Japanese culture welcomes in the new year with a bowl of soba noodles. The ritual, known as toshikoshi soba, translates to “year crossing noodles”. Although the origin of the tradition is uncertain, it’s believed that the soba noodles, which are long and thin, represent a long and healthy life ahead.
Also, the noodles are made from buckwheat, a very resilient plant. People eat the noodles to signify their own resilience and strength.
In Germany, people celebrate the new year with a unique activity called bleigieben, also called lead pouring. Using a candle flame, each person melts a small piece of lead or tin in a special spoon and pours the liquid into a container of cold water. The shape that the melted lead or tin forms reveals the person’s future in the upcoming year. A ship signifies travel. A heart shape means love in the future. A pig or food shape indicates plenty.
In Brazil, people wear white for New Year’s Eve. Those near coastal regions place white flowers and candles in the water. Their offerings to Yemoja, a water deity, ensures blessings throughout the upcoming year.
Festivities in Ecuador center around bonfires. Each fire burns a scarecrow, called an effigy, that represents a politician, celebrity or pop icon from the previous year. Called ano viejo, “old year”, these bonfires held on the last day of the year represent cleansing all the bad from the past year to make room for the good to arrive in the new one.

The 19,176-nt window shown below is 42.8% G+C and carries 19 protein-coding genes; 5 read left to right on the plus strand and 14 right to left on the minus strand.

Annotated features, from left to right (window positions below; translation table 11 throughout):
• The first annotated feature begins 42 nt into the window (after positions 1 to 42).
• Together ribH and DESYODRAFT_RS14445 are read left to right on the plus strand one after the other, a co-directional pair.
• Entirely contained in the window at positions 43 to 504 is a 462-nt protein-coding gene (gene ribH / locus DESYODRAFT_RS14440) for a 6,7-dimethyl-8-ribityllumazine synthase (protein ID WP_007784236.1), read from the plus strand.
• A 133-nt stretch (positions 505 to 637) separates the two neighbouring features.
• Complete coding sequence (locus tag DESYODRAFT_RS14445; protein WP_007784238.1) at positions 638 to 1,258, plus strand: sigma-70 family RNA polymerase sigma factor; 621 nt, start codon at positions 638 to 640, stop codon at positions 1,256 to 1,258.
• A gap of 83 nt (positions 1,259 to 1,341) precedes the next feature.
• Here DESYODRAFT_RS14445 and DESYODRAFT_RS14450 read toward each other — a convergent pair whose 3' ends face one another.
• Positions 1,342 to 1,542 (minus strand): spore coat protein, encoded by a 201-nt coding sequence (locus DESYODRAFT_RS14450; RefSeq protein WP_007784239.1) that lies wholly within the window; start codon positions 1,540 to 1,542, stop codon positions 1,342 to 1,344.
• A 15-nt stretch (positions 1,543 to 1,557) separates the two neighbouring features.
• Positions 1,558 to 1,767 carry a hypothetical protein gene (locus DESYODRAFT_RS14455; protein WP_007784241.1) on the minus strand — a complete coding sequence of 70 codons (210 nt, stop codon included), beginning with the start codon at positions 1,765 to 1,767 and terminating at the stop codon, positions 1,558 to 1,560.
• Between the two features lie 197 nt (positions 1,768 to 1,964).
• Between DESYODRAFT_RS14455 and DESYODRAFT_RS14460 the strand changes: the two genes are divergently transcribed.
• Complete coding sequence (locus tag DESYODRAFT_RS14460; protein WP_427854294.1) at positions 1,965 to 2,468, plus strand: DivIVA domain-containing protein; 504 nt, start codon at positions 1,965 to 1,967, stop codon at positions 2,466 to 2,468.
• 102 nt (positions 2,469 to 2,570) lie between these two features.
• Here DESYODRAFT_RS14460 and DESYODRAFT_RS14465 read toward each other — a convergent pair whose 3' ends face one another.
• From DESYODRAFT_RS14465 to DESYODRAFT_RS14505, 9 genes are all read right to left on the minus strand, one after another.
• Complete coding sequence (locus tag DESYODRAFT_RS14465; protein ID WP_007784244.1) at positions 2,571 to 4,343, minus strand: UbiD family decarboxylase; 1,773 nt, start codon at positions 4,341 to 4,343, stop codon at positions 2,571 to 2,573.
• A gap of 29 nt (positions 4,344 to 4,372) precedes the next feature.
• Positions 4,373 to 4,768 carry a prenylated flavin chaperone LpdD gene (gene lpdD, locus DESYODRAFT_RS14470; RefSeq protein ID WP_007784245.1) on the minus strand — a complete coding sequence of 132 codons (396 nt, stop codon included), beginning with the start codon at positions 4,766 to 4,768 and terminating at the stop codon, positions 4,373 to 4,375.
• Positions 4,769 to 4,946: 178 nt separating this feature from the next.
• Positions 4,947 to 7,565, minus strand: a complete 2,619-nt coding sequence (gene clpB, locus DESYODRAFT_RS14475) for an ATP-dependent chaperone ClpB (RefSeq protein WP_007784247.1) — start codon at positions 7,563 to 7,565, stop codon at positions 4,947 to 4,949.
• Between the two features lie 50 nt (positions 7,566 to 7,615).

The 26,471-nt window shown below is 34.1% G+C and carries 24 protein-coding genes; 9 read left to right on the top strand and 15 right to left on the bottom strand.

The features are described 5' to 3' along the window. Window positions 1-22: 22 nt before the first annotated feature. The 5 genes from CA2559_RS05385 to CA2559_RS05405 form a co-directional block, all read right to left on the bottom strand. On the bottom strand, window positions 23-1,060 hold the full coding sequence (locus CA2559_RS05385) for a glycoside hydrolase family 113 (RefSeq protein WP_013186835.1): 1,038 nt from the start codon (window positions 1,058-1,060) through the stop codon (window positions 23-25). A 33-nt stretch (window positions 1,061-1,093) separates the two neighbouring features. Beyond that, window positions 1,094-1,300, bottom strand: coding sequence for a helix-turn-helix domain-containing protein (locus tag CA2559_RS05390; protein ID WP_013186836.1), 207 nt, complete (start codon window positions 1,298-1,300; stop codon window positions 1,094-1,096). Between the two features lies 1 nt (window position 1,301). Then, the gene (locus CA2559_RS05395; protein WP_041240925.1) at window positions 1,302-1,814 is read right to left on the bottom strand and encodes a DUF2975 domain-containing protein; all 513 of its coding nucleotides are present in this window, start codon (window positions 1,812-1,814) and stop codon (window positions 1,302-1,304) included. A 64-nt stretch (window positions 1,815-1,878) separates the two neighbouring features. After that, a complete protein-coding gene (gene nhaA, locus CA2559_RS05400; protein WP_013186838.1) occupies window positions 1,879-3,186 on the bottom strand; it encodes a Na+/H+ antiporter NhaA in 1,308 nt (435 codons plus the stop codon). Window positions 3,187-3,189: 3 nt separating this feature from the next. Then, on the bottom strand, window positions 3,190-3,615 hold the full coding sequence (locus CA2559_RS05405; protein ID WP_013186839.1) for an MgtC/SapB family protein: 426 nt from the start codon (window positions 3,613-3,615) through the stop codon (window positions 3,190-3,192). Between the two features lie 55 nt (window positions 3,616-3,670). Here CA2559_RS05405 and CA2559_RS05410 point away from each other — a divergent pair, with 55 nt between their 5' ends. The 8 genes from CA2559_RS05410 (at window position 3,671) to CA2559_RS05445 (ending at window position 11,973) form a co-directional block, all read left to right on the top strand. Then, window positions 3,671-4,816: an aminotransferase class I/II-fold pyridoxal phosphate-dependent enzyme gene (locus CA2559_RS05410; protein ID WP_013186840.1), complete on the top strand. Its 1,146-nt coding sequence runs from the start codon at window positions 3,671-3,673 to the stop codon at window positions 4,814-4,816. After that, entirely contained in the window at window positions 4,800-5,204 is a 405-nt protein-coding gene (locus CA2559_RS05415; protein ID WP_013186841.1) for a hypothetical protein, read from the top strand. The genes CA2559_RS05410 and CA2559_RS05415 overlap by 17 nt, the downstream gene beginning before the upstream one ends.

The Scots celebrate the new year in a big way. Due to the Christmas ban that lasted 400 years, festivities in Scotland shifted to New Year’s Eve. The famous celebration is called Hogmanay.
First Footing, which began during Viking times, is perhaps the most well known New Year’s Eve tradition. A first footer is the first person to cross the threshold of the home, after midnight. That person brings good fortune for the coming year. Traditionally, first footers were dark haired, handsome men…dark haired in contrast to blond Vikings, who were NOT welcome in houses…but today friends and neighbors serve as first footers. It’s customary to bring a simple gift such as food or whisky during first footing.
Fire ceremonies play a huge role in Scottish celebrations too as people carry torches through the cities to ward off evil. Street parties and dancing go on all night and fireworks light up the sky.
Saying Goodbye to 2020
As I share these New Year’s Eve traditions from around the world, I do so with the keen awareness that many of the festivities and celebrations are different this year, or even canceled. The challenges of 2020 may impact celebrations but they don’t annihilate them. People will find other ways to welcome in the new year while keeping traditions alive.
Scotland, for example, is hosting its first ever virtual hogmanay. You can sign up to take part in their festivities HERE. I’ve already signed up! You see, I intended to be in Edinburgh for the Christmas Market this December and I’d love to experience Hogmanay too. I’m trusting I’ll get that opportunity another time.
Do you have New Year’s Eve traditions? Did you discover a new one in this post to add to your festivities? I plan to create my own Scottish bonfire in my backyard firepit, on New Year’s Eve, and burn my own little effigy that represents 2020. A bowl of soba noodles would be nice too!
I wonder if it would scare my neighbors if I throw china at their front doors?